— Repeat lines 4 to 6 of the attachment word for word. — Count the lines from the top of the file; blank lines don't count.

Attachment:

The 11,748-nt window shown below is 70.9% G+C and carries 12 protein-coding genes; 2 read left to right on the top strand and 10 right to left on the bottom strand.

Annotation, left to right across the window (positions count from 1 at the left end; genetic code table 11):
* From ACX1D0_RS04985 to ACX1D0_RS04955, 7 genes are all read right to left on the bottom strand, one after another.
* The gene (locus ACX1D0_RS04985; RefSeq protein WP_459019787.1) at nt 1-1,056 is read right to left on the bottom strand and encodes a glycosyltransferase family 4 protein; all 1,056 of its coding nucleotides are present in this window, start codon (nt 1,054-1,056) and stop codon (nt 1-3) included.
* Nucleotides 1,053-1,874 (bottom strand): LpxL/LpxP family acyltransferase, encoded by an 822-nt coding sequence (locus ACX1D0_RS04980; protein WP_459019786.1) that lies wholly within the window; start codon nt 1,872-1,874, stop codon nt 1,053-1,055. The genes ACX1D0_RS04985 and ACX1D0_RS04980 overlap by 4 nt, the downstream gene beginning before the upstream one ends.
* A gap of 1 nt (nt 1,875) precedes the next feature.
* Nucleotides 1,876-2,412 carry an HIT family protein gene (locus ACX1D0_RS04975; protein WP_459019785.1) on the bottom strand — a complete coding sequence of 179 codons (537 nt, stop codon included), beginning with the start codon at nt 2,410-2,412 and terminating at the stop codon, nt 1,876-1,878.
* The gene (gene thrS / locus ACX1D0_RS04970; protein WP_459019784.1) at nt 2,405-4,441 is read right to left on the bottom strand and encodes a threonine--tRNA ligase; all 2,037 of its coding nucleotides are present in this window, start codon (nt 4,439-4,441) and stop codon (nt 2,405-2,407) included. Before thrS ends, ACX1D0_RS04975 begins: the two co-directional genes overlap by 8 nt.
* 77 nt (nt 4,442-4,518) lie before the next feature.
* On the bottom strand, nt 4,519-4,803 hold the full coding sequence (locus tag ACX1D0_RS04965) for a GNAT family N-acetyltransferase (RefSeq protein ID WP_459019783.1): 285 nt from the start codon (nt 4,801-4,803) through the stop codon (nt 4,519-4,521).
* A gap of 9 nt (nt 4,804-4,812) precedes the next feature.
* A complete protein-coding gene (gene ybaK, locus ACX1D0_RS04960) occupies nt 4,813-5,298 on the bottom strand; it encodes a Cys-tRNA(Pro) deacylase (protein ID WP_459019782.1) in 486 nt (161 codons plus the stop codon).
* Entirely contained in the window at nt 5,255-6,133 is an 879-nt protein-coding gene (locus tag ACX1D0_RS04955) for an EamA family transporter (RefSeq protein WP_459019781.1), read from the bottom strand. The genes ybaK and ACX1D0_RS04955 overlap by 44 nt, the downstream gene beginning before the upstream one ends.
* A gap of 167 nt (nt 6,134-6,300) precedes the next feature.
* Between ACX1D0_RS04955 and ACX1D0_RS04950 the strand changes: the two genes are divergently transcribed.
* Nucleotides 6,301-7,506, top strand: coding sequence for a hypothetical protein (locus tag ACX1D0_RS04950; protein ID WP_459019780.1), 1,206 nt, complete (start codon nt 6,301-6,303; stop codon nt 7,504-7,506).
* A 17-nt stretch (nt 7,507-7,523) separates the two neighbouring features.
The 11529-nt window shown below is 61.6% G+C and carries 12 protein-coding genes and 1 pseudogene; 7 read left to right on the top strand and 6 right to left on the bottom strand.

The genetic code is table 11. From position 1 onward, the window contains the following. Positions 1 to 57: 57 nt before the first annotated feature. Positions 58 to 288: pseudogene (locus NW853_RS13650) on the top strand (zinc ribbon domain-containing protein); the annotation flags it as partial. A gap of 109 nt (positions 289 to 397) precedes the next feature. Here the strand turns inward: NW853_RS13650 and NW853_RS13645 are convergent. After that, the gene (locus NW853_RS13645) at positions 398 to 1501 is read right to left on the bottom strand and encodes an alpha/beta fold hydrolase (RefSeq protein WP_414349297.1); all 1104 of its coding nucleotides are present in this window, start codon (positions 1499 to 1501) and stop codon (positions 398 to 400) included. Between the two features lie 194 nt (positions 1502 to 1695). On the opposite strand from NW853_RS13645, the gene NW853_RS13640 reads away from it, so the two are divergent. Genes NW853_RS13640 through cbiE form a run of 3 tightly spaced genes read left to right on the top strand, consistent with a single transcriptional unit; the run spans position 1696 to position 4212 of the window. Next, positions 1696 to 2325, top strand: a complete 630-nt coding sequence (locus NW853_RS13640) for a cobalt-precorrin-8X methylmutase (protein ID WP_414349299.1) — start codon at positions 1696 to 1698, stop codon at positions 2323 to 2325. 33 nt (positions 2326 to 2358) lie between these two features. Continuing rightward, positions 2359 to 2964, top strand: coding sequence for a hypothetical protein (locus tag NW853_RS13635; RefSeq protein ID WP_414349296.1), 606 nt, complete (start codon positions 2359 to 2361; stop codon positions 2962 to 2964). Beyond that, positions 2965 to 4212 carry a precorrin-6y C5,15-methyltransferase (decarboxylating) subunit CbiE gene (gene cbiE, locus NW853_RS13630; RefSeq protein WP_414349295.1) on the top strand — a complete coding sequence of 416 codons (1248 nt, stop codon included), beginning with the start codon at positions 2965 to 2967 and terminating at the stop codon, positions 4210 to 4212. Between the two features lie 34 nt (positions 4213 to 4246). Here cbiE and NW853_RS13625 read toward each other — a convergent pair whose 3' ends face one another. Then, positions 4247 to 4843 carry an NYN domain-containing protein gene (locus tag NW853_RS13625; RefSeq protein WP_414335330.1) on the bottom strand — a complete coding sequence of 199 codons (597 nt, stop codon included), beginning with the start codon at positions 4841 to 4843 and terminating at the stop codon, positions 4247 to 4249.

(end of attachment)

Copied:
* The gene (locus ACX1D0_RS04985; RefSeq protein WP_459019787.1) at nt 1-1,056 is read right to left on the bottom strand and encodes a glycosyltransferase family 4 protein; all 1,056 of its coding nucleotides are present in this window, start codon (nt 1,054-1,056) and stop codon (nt 1-3) included.
* Nucleotides 1,053-1,874 (bottom strand): LpxL/LpxP family acyltransferase, encoded by an 822-nt coding sequence (locus ACX1D0_RS04980; protein WP_459019786.1) that lies wholly within the window; start codon nt 1,872-1,874, stop codon nt 1,053-1,055. The genes ACX1D0_RS04985 and ACX1D0_RS04980 overlap by 4 nt, the downstream gene beginning before the upstream one ends.
* A gap of 1 nt (nt 1,875) precedes the next feature.